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    Ryanair new simulator

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    jaydor

    Posts : 599
    Join date : 2015-09-14
    Location : South Wales Valley's UK

    Ryanair new simulator

    Post by jaydor on Thu Dec 07, 2017 9:32 pm

    Mr O'leary has been spending money again:


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    Admin

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    Re: Ryanair new simulator

    Post by Admin on Fri Dec 08, 2017 8:53 am

    like it!
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    G-GMDH

    Posts : 897
    Join date : 2015-09-19
    Location : Central Italy

    Re: Ryanair new simulator

    Post by G-GMDH on Fri Dec 08, 2017 10:40 am

    This one is used by Easy Jet.........


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    Admin

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    Re: Ryanair new simulator

    Post by Admin on Fri Dec 08, 2017 12:56 pm

    powered by a vacuum cleaner and its motor , not a lot of people know that
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    G-GMDH

    Posts : 897
    Join date : 2015-09-19
    Location : Central Italy

    Re: Ryanair new simulator

    Post by G-GMDH on Sat Dec 09, 2017 10:57 am




    The best-known early flight simulation device was the Link Trainer, produced by Edwin Link  in Binghamton, New York, USA, which he started building in 1927. He later patented his design, which was first available for sale in 1929. The Link Trainer was a basic metal frame flight simulator usually painted in its well-known blue colour. Some of these early war era flight simulators still exist, but it is becoming increasingly difficult to find working examples.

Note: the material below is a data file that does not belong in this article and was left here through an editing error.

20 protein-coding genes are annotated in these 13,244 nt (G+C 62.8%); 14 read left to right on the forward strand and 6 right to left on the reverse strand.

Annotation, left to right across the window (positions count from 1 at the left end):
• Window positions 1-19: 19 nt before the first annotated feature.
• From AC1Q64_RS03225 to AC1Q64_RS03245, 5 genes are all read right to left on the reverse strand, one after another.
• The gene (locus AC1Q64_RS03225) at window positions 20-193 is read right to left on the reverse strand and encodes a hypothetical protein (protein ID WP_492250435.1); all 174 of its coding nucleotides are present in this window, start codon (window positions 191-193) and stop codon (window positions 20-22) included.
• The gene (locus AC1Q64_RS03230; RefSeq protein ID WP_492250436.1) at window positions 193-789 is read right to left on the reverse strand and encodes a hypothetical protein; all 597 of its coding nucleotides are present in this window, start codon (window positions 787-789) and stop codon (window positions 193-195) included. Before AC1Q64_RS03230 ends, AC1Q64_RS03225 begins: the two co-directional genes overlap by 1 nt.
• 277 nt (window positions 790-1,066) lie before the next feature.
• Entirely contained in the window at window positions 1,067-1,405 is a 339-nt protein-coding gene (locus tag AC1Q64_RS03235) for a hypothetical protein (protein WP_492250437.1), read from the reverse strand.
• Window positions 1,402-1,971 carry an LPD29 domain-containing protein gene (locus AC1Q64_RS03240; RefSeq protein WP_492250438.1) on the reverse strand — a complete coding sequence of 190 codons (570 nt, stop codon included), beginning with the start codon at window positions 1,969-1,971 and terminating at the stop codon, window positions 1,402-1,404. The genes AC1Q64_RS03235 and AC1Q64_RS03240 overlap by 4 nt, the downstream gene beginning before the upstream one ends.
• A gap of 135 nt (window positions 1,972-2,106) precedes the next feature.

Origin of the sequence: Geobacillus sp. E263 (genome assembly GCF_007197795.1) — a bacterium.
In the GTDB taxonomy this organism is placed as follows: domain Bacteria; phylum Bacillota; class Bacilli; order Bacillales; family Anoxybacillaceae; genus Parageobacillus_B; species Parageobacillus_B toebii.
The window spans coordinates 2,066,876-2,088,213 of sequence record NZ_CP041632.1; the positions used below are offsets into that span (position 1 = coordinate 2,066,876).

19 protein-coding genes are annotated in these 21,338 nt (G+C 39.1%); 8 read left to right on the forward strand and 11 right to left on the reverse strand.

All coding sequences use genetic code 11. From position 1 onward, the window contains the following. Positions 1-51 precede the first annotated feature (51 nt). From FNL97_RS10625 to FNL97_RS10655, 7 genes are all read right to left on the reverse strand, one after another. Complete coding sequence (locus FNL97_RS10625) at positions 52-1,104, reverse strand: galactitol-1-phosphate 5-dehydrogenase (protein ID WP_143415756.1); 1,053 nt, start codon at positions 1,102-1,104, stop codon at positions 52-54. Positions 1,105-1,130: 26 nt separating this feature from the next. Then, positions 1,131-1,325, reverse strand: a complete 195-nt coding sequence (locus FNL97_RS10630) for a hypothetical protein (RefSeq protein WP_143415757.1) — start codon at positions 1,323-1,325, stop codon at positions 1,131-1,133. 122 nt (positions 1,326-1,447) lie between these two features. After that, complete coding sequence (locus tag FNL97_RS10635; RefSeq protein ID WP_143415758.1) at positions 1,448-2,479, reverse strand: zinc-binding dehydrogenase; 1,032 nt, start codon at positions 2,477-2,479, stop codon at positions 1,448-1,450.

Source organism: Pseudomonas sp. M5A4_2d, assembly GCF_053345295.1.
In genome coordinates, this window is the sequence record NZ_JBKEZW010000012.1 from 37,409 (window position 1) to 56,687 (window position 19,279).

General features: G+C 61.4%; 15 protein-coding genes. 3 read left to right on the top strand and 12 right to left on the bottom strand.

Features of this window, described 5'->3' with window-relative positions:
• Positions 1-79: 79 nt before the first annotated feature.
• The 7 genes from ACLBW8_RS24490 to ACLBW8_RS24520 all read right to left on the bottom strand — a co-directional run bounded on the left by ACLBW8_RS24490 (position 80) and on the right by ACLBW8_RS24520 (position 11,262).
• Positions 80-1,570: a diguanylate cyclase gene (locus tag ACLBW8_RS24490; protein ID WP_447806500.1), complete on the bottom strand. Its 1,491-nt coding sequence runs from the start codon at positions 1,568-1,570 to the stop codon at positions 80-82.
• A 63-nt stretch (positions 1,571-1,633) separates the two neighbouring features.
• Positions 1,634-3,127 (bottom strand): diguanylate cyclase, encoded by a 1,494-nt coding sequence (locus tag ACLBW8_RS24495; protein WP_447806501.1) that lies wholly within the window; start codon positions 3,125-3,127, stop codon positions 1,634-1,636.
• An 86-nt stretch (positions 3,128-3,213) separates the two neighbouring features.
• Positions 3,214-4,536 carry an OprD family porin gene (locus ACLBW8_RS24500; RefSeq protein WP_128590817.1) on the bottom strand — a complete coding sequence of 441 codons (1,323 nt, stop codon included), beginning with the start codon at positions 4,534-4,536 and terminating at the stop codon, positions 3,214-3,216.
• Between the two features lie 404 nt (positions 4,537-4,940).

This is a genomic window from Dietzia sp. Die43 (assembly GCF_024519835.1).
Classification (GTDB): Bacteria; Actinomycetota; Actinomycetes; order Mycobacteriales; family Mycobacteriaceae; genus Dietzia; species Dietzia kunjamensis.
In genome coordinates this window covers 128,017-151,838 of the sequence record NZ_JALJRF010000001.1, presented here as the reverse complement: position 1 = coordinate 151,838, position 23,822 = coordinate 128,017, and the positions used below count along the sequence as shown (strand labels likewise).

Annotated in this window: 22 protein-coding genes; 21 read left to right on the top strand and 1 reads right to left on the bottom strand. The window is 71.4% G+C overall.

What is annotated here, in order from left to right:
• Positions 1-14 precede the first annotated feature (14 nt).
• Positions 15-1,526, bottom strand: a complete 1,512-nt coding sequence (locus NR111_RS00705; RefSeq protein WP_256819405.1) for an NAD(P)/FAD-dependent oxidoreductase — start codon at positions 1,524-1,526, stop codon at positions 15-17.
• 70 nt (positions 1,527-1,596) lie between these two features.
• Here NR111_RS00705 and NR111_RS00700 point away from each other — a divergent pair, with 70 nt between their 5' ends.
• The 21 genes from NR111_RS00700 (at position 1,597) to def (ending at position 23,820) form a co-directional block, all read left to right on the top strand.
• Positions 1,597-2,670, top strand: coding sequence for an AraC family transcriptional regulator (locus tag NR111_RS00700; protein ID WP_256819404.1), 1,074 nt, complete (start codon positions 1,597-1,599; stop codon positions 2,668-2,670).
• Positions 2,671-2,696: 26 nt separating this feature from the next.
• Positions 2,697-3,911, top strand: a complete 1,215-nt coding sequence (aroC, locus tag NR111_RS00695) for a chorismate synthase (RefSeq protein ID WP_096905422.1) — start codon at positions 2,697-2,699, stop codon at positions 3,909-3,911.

The Link family firm in Binghamton manufactured player pianos and organs, and Ed Link was therefore familiar with such components as leather bellows and reed switches. He was also a pilot, but dissatisfied with the amount of real flight training that was available, he decided to build a ground-based device to provide such training without the restrictions of weather and the availability of aircraft and flight instructors. His design had a pneumatic motion platform driven by inflatable bellows which provided pitch and roll cues. A vacuum motor similar to those used in player pianos rotated the platform, providing yaw cues. A generic replica cockpit with working instruments was mounted on the motion platform. When the cockpit was covered, pilots could practice flying by instruments in a safe environment. The motion platform gave the pilot cues as to real angular motion in pitch (nose up and down), roll (wing up or down) and yaw (nose left and right).

    Initially, aviation flight schools showed little interest in the "Link Trainer". Link also demonstrated his trainer to the U.S. Army Air Force (USAAF), but with no result. However, the situation changed in 1934 when the Army Air Force was given a government contract to fly the postal mail. This included having to fly in bad weather as well as good, for which the USAAF had not previously carried out much training. During the first weeks of the mail service, nearly a dozen Army pilots were killed. The Army Air Force hierarchy remembered Ed Link and his trainer. Link flew in to meet them at Newark Field in New Jersey, and they were impressed by his ability to arrive on a day with poor visibility, due to practice on his training device. The result was that the USAAF purchased six Link Trainers, and this can be said to mark the start of the world flight simulation industry.


    This is the one I was privileged to see at the aviation museum on the island of Malta this year.

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    ddavid

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    Re: Ryanair new simulator

    Post by ddavid on Sun Dec 10, 2017 4:52 pm

    Thought I recognised the Link Trainer. There's one at the Caernarfon Airworld Museum at Caernarfon airport (EGCK). I visited the place some 4 years ago and made a video (just for the record - no Oscars, I'm afraid!):

    https://vimeo.com/68680521

    You'll see the Link at around 3:30 - quite an electronic feat for WWII, don'cha know!!

    Cheers - Dai. Cool

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    Re: Ryanair new simulator

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      Current date/time is Mon Dec 18, 2017 2:02 am